Aflac is the largest provider of supplemental insurance in the United States and obtains the large majority of its earnings from Japan. The company claims that it insures "one of four Japanese households." While struggling as of recent due to a catastrophic weather event, I believe the effect on the company is being overstated. Its payout ratio is less than 60% which is easily sustainable and it is has an expected dividend growth rate of 15%.

Chevron Corporation. (NYSE:CVX)

Yield: 3.0

P/E: 13.5

Normal P/E: 12.8

Chevron is an American multinational energy corporation that is deeply involved in oil, gas, and geothermal energy industries. In addition, it is also participating in exploration, production, refining, marketing and transport, chemicals manufacturing and sales, and power generation. It boasts a solid balance sheet with a seven year EPS growth around 11%.

Intel Corporation. (NASDAQ:INTC)

Yield: 3.3

P/E: 11

Normal P/E: 22.9

Intel is an American multination semiconductor chip maker. While a recent report states that the new versions of windows will utilize both Intel-chips and non-Intel chips, the company is expected to do well with the development of so called "Ultrabooks" and other products. With a 10 % estimated earnings per share this stock is situated nicely for growth.

Johnson & Johnson (NYSE:JNJ)

Yield: 3.52

P/E: 15.9

Normal P/E: 20.9

Johnson & Johnson is an American multination pharmaceutical, medical devices, and consumer packed goods manufacturer. Many of the products in your own home are manufactured by JNJ. With an estimated growth rate of 6.2% for the next five years which trails PG, the current valuation leads to the conclusion this stock is a better value at current prices.

Lockheed Martin. (NYSE:LMT)

Yield: 4.8

P/E: 9.6

Normal P/E: 16.2

Lockheed Martin is an American global aerospace, defense, security and advanced technology company with worldwide presence. Many have forgotten about this stock due to recent budget cuts towards the military but most forget that a lot of earnings (roughly 90%) come from overseas. As the largest defense contractor allows for stable earnings here in the US while overseas contracts may provide growth. This stock is on sale at current valuations. Political environments are cyclical and as such this stock is bound to rebound if held in a long term portfolio.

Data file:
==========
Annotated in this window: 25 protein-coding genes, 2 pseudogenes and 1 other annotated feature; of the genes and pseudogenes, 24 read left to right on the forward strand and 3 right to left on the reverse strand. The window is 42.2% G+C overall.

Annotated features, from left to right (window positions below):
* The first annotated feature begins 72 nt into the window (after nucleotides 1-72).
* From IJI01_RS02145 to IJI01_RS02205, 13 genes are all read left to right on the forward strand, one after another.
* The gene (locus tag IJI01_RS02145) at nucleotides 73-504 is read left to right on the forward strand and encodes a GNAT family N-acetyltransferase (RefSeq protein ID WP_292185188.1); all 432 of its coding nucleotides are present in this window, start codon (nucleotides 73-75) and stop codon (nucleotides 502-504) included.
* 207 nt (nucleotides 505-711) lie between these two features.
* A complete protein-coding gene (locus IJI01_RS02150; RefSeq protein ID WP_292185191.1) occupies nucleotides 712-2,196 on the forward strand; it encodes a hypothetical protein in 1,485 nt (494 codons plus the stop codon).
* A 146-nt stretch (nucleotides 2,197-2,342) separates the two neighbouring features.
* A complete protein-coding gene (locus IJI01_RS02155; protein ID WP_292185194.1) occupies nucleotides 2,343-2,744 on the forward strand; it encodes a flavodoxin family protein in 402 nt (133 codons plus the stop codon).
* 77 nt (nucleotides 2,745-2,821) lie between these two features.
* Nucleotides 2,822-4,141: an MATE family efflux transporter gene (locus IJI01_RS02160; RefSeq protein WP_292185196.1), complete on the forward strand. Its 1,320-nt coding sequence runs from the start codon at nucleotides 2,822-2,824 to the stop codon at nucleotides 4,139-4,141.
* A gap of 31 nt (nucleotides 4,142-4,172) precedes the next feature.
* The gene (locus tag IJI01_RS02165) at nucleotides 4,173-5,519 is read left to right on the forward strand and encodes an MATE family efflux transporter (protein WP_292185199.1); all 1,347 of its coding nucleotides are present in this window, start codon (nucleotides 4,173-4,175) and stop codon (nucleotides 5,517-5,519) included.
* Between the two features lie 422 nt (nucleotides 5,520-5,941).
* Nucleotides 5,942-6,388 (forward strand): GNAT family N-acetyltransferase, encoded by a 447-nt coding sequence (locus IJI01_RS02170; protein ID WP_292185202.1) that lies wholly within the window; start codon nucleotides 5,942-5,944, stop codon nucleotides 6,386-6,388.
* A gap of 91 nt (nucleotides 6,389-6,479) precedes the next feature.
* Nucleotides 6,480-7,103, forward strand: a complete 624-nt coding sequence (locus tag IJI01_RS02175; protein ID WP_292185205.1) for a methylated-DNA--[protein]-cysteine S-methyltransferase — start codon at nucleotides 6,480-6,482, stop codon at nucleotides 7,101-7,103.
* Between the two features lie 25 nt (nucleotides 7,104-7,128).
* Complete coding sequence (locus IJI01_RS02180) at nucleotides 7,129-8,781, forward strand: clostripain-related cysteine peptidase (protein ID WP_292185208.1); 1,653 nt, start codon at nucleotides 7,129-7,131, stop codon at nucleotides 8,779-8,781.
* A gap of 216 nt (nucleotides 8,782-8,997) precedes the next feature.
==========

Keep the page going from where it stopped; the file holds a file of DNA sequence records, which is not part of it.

Conclusion

Of course these selections may be altered if there is significant prices changes between now and February. We have already begun to see a rise in the price of Aflac for example. What I hope to happen is for prices to remain stable so that current valuations aren’t changed. If my previous account were to make money between now and the date of the transfer, any profit over $20,000 will be placed in cash and be used towards the addition of a 7th selection or placed into one of the core selections if better valuation is there. I will rinse and repeat every month or two with new capital. My current plan has me contributing $416 dollars per month totaling the maximum allowed ROTH IRA contribution for the given year which is 5K.

We will re-evaluate not only these selections prior to purchase but also re-evaluate every time my cash balance reaches between 1-2K between dividends and fresh capital. This article serves two purposes. The first is to clearly state my investment goals, in a manner that I can refer back to in order to maintain a consistent strategy. Secondly, it serves to produce friendly discussion regarding different selections and ideas in regards to either which selection to make as well as how to utilize new capital moving forward.

This portfolio will be real, and I will make my sections in February. So I am putting my money where my mouth is. I also will be transparent with the Seeking Alpha community going forward so progress and decisions will be open for discussion.

Disclosure: I plan to potentially add positions to the stocks listed above at some point during the next month.

Source: 6 Core Dividend Stocks: Building A Foundation For Financial Success